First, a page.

One of my pet peeves involves people who use the cover of “freedom” to take away freedom. For years, the puritanical left has been claiming to support free and open human sexuality, while waging a not-so-covert war on sex. I’m not the only one to notice, and while it’s probably normal for libertarians to notice such things and kvetch about them, conservative Ken Masugi has noticed the left’s game of destruction in the name of liberation too:
…what defenders of free speech on campus, such as the estimable FIRE, among others, may miss is the contradictory place the university has become. Having embraced the sexual revolution and encouraged an atmosphere of promiscuity, much of higher education has now created a legalistic, centralized crackdown on talk about sex. We have become what Tocqueville implied our condition would be without the influence of mores: a bureaucratic nightmare. If we can’t rule ourselves, we will have rules, myriad of them, made for us.
Whether it involves sex, drugs, cell phones, pit bulls, or even food, those who can’t rule themselves always provide a convenient excuse for self-appointed rulers to take away freedom, and they often welcome their “help.”
I don’t think the goal of the left was ever to get rid of mores. Of course they wanted to destroy existing mores, but not to create a sexually free society. That was only what they wanted the clueless classes to think. The ultimate goal was a wholesale takeover, with new, stricter and far more puritanical mores than the old ones they claimed they were liberating us from. Moreover, they don’t want the new mores to remain as mores; they would like to see them enforced and backed with new laws.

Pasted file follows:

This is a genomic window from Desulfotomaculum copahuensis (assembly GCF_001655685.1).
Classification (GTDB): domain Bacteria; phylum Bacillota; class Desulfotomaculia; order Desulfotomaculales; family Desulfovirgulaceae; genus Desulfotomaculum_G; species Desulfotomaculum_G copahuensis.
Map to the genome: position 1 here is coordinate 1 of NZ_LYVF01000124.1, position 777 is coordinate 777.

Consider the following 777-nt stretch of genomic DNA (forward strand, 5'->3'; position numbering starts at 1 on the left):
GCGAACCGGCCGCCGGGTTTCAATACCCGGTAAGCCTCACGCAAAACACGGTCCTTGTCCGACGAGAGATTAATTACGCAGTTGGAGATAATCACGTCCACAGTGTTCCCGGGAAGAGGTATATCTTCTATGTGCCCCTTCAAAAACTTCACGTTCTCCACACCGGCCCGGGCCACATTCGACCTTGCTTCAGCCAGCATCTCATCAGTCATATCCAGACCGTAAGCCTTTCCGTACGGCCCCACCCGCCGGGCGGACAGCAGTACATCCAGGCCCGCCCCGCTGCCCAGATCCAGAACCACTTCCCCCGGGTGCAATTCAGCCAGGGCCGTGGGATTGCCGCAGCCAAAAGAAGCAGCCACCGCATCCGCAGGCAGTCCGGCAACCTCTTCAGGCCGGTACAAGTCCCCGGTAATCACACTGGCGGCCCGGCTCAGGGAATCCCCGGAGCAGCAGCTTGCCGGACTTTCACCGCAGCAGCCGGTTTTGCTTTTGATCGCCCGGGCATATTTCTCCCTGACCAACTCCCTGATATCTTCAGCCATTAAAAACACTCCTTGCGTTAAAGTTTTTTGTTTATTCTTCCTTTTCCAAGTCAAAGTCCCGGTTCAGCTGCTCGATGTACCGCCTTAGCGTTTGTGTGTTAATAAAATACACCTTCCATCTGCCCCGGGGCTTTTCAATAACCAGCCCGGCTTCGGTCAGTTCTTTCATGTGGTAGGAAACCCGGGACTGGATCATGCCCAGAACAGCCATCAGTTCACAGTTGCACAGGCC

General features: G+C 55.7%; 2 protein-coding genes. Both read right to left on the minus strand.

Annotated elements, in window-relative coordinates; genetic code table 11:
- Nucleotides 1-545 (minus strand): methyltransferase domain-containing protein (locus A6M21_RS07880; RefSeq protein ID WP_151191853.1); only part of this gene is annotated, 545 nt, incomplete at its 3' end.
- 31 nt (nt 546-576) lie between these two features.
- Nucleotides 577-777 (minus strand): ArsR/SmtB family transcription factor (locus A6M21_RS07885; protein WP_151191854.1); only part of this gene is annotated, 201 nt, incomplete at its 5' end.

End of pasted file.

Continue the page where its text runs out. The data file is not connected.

A perfect example is the growing campaign to wage a new, all-out war on prostitution, by rebadging it as “sex trafficking.” The idea is to treat all women who sell their bodies as victims, and all men who buy them as criminals.
The idea is that because some prostitutes are victims of coercion and crime, all are. Prostitution is not seen by these people as an act between consenting individuals, but rather is analyzed in a communitarian manner, where individual freedom, choice and consent mean absolutely nothing.
If this nonsensical logic had remained in law review articles written by people like Catherine MacKinnon, that would be one thing, but these things have a way of first sneaking into the dialogue and then becoming law. Under the old (er, post-Victorian) mores, a woman had no right to sell sex. Under the new mores, a man has no right to buy it. MacKinnon herself claims that there is no such thing as consent to prostitution, and indeed, she has even claimed that consent should be irrelevant to a charge of rape:
MacKinnon thinks consent in rape cases should be irrelevant. Women are so unfree that even if a woman is shown to have given consent to sex, that should never be enough to secure an acquittal. Why? “My view is that when there is force or substantially coercive circumstances between the parties, individual consent is beside the point; that if someone is forced into sex, that ought to be enough. The British common law approach has tended to be that you need both force and absence of consent. If we didn’t have so much pornography in society and people actually believed women when they said they didn’t consent, that would be one thing. But that isn’t what we’ve got.”
These are the kind of crackpots who want to run our lives.
I think they are far more tyrannical than the old puritanical tyrants from whom they claim they claim they are liberating us.